Joseph Wilkinson

The coronavirus pandemic has meant that students, especially those in their final year, have missed out on a lot of things: grad balls, graduation ceremonies and last nights out with friends. As a student who graduated this year, I can say with some level of certainty that most final year students have got over missing out on these things as the months have dragged by. However, the coronavirus has an even worse sting in its tale than missing out on social events – a job market in chaos. 

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On the surface the numbers don’t look bad with unemployment staying at 3.9% throughout the pandemic according to ONS figures. However, this doesn’t tell the full story. From April to June of this year, GDP fell by over 20% which is the biggest drop in a three month period ever recorded in the UK. This is undoubtedly going to have an effect on the graduate job market and reportedly already has. According to a Times survey, over 60% of graduates looking for a job have had their applications withdrawn or put on hold.  

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As a graduate with friends who have graduated alongside me, I can see the effect that the coronavirus has had on their job prospects. Matt, 22, has told me of his struggles as he tries to find his first full time job after leaving university, “companies just aren’t hiring right now. You look on graduate job websites and there just isn’t anything… every company that I speculatively email with the hopes that they have a job opening all reply saying they aren’t looking for anyone at the moment.” Matt has a first class degree in Philosophy from a Russell Group university but has already resigned himself to looking for internships where he would be overqualified, as he is desperate to get a job and like many graduates I’ve interviewed doesn’t have the money to be unemployed for months on end. 

There are jokes in my friendship groups about how friends will constantly visit me while I study for a masters as “it’s not like I’ll have a job or anything”. We then laugh about the absurdity of our situation and carry on as normal. However, this really isn’t a laughing matter. Maria, 22, a first class graduate in Mechanical Engineering also from a Russell Group university told me with a wry smile on her face that “I’m not sure I’ll have a job in six months to be honest. I’ll take anything engineering related at the moment but no one wants graduates.” After looking up the statistics on her course I saw that 92% of those that graduated were employed or in further study after six months in 2017. These statistics are unlikely to be matched this year. 

image from Unsplash

The squeezed job market isn’t only affecting those that want a graduate job but those that want casual work before continuing study or going travelling. I talked to Spencer, 21, and he told me how much the coronavirus had changed his plans; “I’d been planning to leave Uni, find a job as a barman or a waiter or something like that and apply for training contracts at law firms in September… I’d use the money I’d earned during the first six months after uni and then go travelling around South America before starting law school in September.” This plan is now in tatters post pandemic as not only is travelling around South America unlikely to be viable, but also fewer law firms are handing out training contracts and casual work is so much harder to come by. As well as this, inflated interest rates on masters fees has meant that he is not able to afford to consider one and so his only option is to wait and hope the situation gets better.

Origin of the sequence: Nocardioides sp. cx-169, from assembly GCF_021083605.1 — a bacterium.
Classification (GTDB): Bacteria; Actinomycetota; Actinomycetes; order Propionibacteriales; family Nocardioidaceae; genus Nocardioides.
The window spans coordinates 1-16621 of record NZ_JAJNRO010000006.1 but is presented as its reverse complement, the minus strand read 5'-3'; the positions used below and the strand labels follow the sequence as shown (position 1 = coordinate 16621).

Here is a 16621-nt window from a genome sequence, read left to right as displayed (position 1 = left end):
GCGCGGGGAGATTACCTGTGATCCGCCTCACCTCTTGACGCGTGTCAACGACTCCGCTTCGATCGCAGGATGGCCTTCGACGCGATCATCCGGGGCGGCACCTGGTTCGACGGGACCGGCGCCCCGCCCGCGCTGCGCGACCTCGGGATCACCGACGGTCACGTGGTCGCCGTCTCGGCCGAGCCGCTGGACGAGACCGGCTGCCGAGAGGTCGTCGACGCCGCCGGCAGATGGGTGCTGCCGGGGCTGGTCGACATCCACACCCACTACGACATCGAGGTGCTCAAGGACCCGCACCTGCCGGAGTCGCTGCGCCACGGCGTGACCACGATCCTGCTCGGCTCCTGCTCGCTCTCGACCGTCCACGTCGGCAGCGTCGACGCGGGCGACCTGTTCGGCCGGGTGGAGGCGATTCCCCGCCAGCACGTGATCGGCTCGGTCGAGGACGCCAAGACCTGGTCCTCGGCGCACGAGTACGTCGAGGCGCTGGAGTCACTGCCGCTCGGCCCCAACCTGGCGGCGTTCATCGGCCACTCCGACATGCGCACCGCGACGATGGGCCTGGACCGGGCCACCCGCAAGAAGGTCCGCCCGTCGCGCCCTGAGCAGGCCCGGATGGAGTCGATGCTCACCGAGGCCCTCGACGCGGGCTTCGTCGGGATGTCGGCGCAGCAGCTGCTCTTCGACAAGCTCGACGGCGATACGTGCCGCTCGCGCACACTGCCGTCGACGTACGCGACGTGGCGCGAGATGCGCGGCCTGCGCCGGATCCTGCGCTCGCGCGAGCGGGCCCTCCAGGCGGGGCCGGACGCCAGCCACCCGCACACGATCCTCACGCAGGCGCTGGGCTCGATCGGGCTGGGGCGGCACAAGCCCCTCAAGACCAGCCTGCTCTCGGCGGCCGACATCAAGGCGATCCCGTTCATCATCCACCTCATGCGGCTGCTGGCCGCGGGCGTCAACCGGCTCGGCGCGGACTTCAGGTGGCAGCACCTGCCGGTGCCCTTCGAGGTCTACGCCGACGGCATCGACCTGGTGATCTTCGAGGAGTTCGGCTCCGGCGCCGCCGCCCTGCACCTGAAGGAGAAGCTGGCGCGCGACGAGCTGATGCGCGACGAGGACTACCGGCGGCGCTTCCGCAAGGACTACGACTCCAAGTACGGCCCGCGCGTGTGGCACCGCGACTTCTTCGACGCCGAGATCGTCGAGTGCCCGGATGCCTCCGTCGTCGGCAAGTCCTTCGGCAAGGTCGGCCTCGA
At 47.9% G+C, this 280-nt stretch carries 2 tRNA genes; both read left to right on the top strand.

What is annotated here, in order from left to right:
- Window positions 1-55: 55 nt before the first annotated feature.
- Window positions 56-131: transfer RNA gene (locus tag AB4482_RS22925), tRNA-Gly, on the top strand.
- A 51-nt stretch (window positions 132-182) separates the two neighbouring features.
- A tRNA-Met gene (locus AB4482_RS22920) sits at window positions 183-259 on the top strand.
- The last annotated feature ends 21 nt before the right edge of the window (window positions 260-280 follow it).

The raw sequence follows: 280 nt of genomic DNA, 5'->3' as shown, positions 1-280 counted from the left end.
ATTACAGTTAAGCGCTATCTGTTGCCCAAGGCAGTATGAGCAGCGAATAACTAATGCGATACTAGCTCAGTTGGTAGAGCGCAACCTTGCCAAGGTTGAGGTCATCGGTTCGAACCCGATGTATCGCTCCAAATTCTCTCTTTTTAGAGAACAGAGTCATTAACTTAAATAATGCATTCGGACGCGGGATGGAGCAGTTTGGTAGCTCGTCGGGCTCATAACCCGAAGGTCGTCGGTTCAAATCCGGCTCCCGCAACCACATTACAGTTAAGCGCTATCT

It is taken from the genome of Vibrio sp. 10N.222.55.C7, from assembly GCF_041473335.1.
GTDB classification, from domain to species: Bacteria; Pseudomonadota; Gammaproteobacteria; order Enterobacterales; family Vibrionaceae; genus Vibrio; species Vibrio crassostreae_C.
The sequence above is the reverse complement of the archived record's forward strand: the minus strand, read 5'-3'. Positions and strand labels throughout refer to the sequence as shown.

Even those who have been able to keep their graduate jobs are hampered by the coronavirus pandemic. In September many of these graduates will have to start a completely new job from home or vastly changed thanks to social distancing rules. These decisions have been left to the last minute by employers which has left people struggling to find accommodation in time to start their new job. Kate, 21, who is starting a new job in September said, “I was stuck in limbo really, first I didn’t know whether I was going to start the job at all and then they waited for weeks to tell me if I would be working from home or not. I was left in limbo when it came to accommodation to be honest because I didn’t want to spend money on rent if I didn’t need to go to work in person.” 

Things are quite clearly hard for graduates right now but we can’t just give up. There are a plethora of things young people can do to bolster their CVs whilst they’re waiting. First, online courses. It is the age of the internet so use that to your advantage. There are loads of online courses in every subject imaginable and lots of them are completely free and well respected. Take digital marketing for example, Google run free online digital marketing courses that are highly respected by employers. Second, Volunteer. This can be in person or online and it shows employers that you are using your current free time productively. The United Nations runs a free online volunteering service where you can gain experience as well as helping some really good causes. 

The third and final tip is obvious but needs a mention: remote internships. They aren’t the easiest to find or to get but that doesn’t mean it isn’t worth applying for. The more you apply to, the more likely you are to get one. Now is the time to seize all those online opportunities and show employers just how innovative and dedicated you are.

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Last Update: September 08, 2020